THE ACTUAL REVIEW:
That being said, I've had pretty good luck with drugstore priced lipsticks. Maybe I'm not picky about lipstick, but I'm picky about most things, so I don't think that's the case. Nyx is a highly-respected, inexpensive brand, and their Round Lipsticks don't disappoint. The formula is creamy, but doesn't slide around on the lip. I haven't experienced any trouble with with feathering. It goes on smoothly, with no patchiness. It's not sticky or heavy feeling, and it feels a tad moisturizing. They retail for $4 each, and Nyx runs half-off sales from time to time on their website; however, you still have to pay for shipping and tax. Ulta also runs bogo sales on these products from time to time, though they don't carry anywhere near the entire line.
The two colors I have are Thalia, which is a satin-finish nude that looks a little rosy in the tube, and Medusa, which is a deep burgundy with metallic shimmer.
So, here's a couple of shots of the packaging. The tubes are black plastic with white font printed on them. Not great looking, but inoffensive and functional. I am told these are "Lip Smacking Fun Colors." (Ok. The tube told me this. It's telling you, too.)
|"Lip Smacking Fun Colors!"|
The top of the caps have stickers on them that give the product name, number, and weight.
The bottom of each tube has clear plastic showing the product through it. Helpful, if you have a bunch of these things rolling around and need to find a color easily.
This one is Thalia:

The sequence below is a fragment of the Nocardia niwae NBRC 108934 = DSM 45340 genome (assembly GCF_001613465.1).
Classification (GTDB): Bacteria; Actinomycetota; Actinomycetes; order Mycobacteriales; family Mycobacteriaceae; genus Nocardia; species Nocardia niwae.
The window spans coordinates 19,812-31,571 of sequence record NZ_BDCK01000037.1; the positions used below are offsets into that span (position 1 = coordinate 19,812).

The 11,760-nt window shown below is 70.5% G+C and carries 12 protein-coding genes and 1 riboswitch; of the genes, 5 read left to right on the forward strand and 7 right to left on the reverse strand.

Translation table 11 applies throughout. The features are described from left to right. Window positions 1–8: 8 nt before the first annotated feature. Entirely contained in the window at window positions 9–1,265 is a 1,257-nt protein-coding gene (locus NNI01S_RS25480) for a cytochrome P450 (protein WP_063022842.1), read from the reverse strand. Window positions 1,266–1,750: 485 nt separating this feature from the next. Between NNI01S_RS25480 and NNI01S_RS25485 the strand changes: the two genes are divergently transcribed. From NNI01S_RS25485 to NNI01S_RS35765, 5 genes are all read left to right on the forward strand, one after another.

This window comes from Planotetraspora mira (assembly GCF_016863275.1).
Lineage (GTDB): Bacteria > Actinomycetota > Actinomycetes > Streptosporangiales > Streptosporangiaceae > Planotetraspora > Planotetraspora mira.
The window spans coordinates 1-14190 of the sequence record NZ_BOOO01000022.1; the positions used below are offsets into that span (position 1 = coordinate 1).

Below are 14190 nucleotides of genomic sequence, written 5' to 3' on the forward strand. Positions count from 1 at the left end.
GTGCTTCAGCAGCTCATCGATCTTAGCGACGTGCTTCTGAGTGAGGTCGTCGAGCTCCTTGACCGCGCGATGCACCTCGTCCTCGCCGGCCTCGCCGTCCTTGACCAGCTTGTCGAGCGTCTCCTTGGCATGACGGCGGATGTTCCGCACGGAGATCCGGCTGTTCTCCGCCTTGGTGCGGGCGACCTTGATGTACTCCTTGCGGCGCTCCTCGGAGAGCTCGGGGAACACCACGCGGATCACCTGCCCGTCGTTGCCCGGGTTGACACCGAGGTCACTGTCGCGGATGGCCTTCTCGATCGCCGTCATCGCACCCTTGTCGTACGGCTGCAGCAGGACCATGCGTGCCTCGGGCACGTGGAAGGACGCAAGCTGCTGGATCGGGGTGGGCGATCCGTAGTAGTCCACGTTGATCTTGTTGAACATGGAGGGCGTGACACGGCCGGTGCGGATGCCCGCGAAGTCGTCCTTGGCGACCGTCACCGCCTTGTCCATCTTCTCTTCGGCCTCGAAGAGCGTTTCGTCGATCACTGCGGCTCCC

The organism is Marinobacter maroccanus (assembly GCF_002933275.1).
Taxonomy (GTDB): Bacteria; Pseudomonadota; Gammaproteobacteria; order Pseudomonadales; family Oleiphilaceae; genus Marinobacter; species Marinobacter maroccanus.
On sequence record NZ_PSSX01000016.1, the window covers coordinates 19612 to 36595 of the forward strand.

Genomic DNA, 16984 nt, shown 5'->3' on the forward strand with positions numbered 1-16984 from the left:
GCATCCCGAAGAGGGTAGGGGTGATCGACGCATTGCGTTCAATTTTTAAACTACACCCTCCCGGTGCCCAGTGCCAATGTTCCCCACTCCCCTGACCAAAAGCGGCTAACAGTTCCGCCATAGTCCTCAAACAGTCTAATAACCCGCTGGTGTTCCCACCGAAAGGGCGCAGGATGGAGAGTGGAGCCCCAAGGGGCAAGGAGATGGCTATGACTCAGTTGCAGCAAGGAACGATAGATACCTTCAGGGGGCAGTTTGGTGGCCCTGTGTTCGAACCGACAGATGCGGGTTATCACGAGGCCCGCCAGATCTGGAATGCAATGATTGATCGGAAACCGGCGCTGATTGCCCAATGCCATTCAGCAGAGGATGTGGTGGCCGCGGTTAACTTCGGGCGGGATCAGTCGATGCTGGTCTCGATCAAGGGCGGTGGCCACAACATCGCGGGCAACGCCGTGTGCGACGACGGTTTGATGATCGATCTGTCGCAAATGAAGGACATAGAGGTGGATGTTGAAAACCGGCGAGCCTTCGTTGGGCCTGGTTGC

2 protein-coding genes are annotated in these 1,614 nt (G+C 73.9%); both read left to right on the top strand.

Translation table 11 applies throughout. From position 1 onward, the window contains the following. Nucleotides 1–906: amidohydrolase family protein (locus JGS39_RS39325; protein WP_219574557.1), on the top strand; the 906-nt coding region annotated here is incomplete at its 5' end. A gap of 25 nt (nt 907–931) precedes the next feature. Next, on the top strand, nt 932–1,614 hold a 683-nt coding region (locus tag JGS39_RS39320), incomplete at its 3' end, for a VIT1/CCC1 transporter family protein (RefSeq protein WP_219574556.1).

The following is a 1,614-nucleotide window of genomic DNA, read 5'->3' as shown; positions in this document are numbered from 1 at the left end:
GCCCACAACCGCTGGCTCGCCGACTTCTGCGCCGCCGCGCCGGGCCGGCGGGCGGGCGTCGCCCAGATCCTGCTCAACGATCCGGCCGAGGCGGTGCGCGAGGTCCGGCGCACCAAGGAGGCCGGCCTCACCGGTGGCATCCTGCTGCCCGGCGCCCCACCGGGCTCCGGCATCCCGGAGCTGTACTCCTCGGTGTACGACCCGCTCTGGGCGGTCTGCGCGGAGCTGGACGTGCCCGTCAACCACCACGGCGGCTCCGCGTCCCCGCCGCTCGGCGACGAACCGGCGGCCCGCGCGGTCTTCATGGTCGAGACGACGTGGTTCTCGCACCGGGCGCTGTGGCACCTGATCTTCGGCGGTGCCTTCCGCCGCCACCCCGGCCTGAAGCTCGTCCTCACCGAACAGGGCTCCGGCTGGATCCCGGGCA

Here is Thalia on my lips. I'm not convinced I like this color on me; it looks a little *too* nude. I was hoping for a pinkier flesh tone, not something that looks like a different skin tone than my own. Sorry for the giant nostrils; I'm having trouble getting clear shots when I take photos of myself, and this was the best of the bunch.
|Full face; Thalia on lips|
|Medusa with flash!|
|Full face with Medusa|
My assessment? I don't think you can get a better lipstick for the price. These are significantly less than anything you'd buy at a cosmetic counter or Sephora, and almost half the price of some of the nicer drugstore brands. They go on beautifully and feel very comfortable on, and the color selection is extensive. Unlike some inexpensive lipsticks, I don't find them to be drying; I don't need to put a balm underneath or a gloss on top, nor do I need to spend extra time trying to get the color on evenly. Is this my new go-to lipstick? No. I still love the way NARS feels on my lips (or, more accurately, doesn't), smells, everything. And I still hate that I can't go to a store and swatch all of the shades of this line before I pick out the shades I want. However, getting them at $4 (or less on sale!) means that I can afford to get a few duds and still spend less on average per shade I like than for a higher-end brand, and I like this formula just as well as lots of high-end brands whose lip products I have- Benefit, Clinique, and MAC, for example. If you've been thinking about trying these lipsticks out, go for it!